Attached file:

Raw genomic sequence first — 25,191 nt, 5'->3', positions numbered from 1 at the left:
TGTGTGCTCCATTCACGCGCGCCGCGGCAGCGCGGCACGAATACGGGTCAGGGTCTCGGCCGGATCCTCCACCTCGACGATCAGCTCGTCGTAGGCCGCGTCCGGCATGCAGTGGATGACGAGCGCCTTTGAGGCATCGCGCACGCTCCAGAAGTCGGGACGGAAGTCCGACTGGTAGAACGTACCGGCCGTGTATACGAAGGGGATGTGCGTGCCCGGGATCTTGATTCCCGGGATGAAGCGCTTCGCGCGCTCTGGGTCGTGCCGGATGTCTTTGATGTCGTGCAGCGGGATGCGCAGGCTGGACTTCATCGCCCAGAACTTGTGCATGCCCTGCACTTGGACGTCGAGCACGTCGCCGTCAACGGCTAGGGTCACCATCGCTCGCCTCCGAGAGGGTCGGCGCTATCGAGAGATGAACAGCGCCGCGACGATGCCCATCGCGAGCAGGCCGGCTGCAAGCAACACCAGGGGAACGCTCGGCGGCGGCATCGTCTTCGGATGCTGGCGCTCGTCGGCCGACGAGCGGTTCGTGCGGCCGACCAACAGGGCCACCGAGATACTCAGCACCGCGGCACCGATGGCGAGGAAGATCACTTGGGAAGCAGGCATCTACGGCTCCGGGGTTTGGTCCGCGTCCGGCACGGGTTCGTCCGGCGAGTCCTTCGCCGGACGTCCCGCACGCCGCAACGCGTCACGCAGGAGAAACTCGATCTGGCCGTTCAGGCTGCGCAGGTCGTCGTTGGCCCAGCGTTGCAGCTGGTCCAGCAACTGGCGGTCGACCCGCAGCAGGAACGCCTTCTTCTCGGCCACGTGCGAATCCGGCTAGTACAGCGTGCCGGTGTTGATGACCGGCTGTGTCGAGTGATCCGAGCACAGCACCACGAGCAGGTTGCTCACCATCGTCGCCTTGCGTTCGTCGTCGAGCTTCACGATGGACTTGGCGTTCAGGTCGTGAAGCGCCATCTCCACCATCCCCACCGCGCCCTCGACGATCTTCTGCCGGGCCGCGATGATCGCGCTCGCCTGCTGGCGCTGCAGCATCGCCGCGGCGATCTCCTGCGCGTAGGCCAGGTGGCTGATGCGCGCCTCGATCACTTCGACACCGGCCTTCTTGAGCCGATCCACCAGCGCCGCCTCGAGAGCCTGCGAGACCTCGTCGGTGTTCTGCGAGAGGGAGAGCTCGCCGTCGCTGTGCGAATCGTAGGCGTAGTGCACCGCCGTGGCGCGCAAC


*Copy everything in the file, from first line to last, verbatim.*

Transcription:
Raw genomic sequence first — 25,191 nt, 5'->3', positions numbered from 1 at the left:
TGTGTGCTCCATTCACGCGCGCCGCGGCAGCGCGGCACGAATACGGGTCAGGGTCTCGGCCGGATCCTCCACCTCGACGATCAGCTCGTCGTAGGCCGCGTCCGGCATGCAGTGGATGACGAGCGCCTTTGAGGCATCGCGCACGCTCCAGAAGTCGGGACGGAAGTCCGACTGGTAGAACGTACCGGCCGTGTATACGAAGGGGATGTGCGTGCCCGGGATCTTGATTCCCGGGATGAAGCGCTTCGCGCGCTCTGGGTCGTGCCGGATGTCTTTGATGTCGTGCAGCGGGATGCGCAGGCTGGACTTCATCGCCCAGAACTTGTGCATGCCCTGCACTTGGACGTCGAGCACGTCGCCGTCAACGGCTAGGGTCACCATCGCTCGCCTCCGAGAGGGTCGGCGCTATCGAGAGATGAACAGCGCCGCGACGATGCCCATCGCGAGCAGGCCGGCTGCAAGCAACACCAGGGGAACGCTCGGCGGCGGCATCGTCTTCGGATGCTGGCGCTCGTCGGCCGACGAGCGGTTCGTGCGGCCGACCAACAGGGCCACCGAGATACTCAGCACCGCGGCACCGATGGCGAGGAAGATCACTTGGGAAGCAGGCATCTACGGCTCCGGGGTTTGGTCCGCGTCCGGCACGGGTTCGTCCGGCGAGTCCTTCGCCGGACGTCCCGCACGCCGCAACGCGTCACGCAGGAGAAACTCGATCTGGCCGTTCAGGCTGCGCAGGTCGTCGTTGGCCCAGCGTTGCAGCTGGTCCAGCAACTGGCGGTCGACCCGCAGCAGGAACGCCTTCTTCTCGGCCACGTGCGAATCCGGCTAGTACAGCGTGCCGGTGTTGATGACCGGCTGTGTCGAGTGATCCGAGCACAGCACCACGAGCAGGTTGCTCACCATCGTCGCCTTGCGTTCGTCGTCGAGCTTCACGATGGACTTGGCGTTCAGGTCGTGAAGCGCCATCTCCACCATCCCCACCGCGCCCTCGACGATCTTCTGCCGGGCCGCGATGATCGCGCTCGCCTGCTGGCGCTGCAGCATCGCCGCGGCGATCTCCTGCGCGTAGGCCAGGTGGCTGATGCGCGCCTCGATCACTTCGACACCGGCCTTCTTGAGCCGATCCACCAGCGCCGCCTCGAGAGCCTGCGAGACCTCGTCGGTGTTCTGCGAGAGGGAGAGCTCGCCGTCGCTGTGCGAATCGTAGGCGTAGTGCACCGCCGTGGCGCGCAAC